By Sally Westwood
In 2021, Suffolk Coast & Heath Area of Natural Beauty (AONB) selected the Redshank1 as their flagship bird as a part of their Nature Recovery Plan2. Commendably, they called for volunteers to help with the project of protecting the Redshank including their nesting habitat. Redshanks are present on the River Deben but I have only ever seen one feeding along the river’s edge, on my river walk. I thought it might be interesting for the reader to have some insight on the background of Suffolk Coast & Heath AONB’s Nature Recovery intervention and the plight not only of the Redshank, but as we might have suspected, a considerable number of species of birds, that visit the Deben. It is not a comfortable read, however, the good news is, steps are being taken to stop the decline in species.
By Sally Westwood
Figure 1: Spoonbill. Rio Formosa, Faro, Portugal
An Eurasian Spoonbill1 was observed feeding at Lodge Marsh, Ramsholt, on the Northern shoreline of the River Deben, in early June this year, and another in July.2 Last summer six birds were seen together in June at the same marshland. I was not fortunate enough to capture an image of the Spoonbill at Ramsholt. The spoonbill in the image above (Figure 1) was taken during one of my brief winter migrations to Portugal. The area of extensive marshland at Ramsholt, bordering the river, is an ideal feeding habitat for Spoonbills.3 They feed in coastal waters, as well as freshwater and wetland4 areas. These sightings were special occasions for River Deben birdwatchers. Spoonbills are one of the rarest birds in the country. Spoonbills are newcomers to East Anglia, and England generally, following an absence of over 300 years.5 Continue reading
by Sally Westwood
I heard the Little Egret’s1 alarm call before I saw it. It flew along the River Deben, against the ebbing tide. It landed at the end of a wide gully, with drenched, smooth mudflats steeped up at the sides. An Avocet2 had been walking away from the gully, along the receding shoreline, sweeping its upturned, black bill from side to side in shallow water searching for food, such as crustaceans and worms. It turned when it heard the Little Egret’s alarm, watched it land and strode rapidly towards it, determinedly. The Little Egret tucked its beak down in its chest, oblivious, neck arched round, and down, cleaning feathers on its chest. Short damp feathers on its crown were upright and spiky.
by Sally Westwood
A walk along the bank of the River Deben can be interesting whatever the weather. The birds are there, going about their business, searching for food, and perhaps squabbling and arguing about temporary feeding territory. I had a walk along the riverbank towards Wilford Bridge from the direction of Woodbridge, to see what birds were about. The tide was coming in. The weather was bright and sunny. I immediately spotted two huge flocks of Lapwings (Vanellus vanillas) swirling around in the sky. Commonly, Lapwings flock together in the winter months on marshes (Svensson, 2009). They can be identified by their white and black rounded wing-tips showing dark above and white below, moving in a flapping motion. Close up views when stationary, reveal a long thin, wispy head-crest. The winter plumage shows a scaly pattern on their dark upper parts and coverts. This contrasts with their summer plumage, which has a beautiful purple and green iridescence. As they turned, I could see the flickering of the black and white of their wings.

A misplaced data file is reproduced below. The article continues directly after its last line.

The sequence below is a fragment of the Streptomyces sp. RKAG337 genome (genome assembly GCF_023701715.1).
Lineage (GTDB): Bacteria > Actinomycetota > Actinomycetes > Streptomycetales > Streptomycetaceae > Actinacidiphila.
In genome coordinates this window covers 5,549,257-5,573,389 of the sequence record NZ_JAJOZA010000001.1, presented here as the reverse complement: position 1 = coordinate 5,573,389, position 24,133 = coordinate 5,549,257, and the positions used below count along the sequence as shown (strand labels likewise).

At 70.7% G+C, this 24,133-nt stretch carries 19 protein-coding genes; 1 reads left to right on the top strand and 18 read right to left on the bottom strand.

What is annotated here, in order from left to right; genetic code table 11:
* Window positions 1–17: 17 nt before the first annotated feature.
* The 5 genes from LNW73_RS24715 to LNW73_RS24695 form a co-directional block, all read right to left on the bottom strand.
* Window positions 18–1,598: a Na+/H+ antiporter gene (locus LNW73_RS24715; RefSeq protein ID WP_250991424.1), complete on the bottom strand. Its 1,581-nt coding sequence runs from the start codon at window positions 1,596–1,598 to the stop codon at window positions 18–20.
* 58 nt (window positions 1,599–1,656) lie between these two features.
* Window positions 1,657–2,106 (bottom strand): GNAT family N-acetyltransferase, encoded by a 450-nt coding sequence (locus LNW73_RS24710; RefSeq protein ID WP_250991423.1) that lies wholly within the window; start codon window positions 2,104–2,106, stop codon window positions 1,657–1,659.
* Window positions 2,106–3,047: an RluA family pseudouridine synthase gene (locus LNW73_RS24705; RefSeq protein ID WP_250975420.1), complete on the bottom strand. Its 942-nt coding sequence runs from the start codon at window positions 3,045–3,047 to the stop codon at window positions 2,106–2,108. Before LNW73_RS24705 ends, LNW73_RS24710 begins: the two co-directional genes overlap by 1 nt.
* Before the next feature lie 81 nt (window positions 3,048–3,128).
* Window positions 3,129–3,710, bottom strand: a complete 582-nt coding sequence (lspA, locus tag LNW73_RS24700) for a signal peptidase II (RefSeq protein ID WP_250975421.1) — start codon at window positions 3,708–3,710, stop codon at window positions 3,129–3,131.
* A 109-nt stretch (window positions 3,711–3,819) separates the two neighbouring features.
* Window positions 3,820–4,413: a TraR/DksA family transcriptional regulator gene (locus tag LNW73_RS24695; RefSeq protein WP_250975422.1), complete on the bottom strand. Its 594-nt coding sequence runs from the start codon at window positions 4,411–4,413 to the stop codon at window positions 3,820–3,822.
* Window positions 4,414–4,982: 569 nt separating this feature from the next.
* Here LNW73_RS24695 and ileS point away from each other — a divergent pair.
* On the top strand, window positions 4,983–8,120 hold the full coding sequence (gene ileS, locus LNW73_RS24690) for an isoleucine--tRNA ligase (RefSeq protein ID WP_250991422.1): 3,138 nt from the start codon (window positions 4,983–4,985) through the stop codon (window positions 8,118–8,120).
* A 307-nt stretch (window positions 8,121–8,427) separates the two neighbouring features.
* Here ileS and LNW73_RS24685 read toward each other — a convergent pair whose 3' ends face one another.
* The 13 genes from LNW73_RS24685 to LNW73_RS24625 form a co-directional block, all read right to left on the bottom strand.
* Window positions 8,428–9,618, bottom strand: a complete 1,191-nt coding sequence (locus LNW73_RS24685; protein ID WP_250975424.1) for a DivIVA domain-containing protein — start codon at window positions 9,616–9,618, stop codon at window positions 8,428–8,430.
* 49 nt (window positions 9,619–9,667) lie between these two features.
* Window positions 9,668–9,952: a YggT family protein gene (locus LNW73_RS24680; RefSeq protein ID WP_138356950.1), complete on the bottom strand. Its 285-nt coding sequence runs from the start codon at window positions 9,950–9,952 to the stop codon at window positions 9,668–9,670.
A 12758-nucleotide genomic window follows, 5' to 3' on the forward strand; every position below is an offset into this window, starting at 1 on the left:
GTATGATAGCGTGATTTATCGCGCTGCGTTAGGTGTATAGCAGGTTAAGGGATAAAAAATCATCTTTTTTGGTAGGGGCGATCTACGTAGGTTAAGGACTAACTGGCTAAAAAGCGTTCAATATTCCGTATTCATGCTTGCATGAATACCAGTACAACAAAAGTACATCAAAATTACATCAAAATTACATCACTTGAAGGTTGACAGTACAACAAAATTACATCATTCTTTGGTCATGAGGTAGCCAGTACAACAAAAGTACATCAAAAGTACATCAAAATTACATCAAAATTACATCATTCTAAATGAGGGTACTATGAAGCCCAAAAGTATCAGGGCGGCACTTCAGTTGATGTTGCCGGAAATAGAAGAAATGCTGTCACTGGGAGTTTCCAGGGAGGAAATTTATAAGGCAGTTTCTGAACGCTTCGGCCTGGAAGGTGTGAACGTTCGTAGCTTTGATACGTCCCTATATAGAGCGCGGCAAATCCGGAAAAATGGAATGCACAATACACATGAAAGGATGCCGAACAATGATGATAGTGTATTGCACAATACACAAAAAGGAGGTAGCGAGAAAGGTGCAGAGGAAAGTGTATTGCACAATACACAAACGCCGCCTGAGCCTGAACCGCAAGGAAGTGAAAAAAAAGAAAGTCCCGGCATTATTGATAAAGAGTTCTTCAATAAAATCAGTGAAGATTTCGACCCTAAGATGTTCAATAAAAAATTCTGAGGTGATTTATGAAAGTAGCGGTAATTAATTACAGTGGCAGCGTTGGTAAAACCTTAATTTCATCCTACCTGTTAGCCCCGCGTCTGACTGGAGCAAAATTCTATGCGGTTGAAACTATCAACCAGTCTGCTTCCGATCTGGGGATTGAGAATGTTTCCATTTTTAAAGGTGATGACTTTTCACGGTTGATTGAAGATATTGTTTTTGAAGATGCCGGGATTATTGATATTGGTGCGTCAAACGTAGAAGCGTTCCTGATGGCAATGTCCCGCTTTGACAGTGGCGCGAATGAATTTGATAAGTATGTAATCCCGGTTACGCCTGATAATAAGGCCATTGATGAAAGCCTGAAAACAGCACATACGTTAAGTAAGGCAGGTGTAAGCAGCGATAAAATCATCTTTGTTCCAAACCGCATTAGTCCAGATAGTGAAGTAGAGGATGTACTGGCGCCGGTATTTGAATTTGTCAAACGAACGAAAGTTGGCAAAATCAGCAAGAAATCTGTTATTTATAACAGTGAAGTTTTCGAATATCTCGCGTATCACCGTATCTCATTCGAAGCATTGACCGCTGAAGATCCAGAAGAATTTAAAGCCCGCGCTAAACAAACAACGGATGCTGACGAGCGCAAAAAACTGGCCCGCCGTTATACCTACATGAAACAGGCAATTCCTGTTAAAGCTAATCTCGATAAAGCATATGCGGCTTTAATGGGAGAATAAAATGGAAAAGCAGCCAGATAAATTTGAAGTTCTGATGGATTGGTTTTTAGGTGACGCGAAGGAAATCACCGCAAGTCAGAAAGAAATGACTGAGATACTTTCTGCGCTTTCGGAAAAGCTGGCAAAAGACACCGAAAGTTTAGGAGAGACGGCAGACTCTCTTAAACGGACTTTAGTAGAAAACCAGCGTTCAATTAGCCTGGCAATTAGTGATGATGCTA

By Stephen Thompson
I’ve long enjoyed the Deben estuary – my “hole in the water lined with wood or fibreglass into which you pour money” lives there (or to be strictly accurate, it lives propped up on wooden blocks in a yard beside the Deben while I fettle it). However I’d never actually seen a paper copy of “The Deben” magazine until very recently. It’s very impressive – and in particular the photographs and paintings of this gorgeous area. The beautiful scenery reflected in the mirror surface of still waters capture the peace and tranquillity.
But my own interest in such locations has always been driven by a desire to know what’s happening “on the other side of the mirror”. I think this probably started watching Jacques Cousteau on “The World About Us” on Sunday evenings (and if you can remember that, you really are dating yourself!), and poking about in streams and ponds to see what was down there. Fishing, and later on SCUBA diving, fed this ambition, and when it came time to choose I selected a Marine Biology degree. Continue reading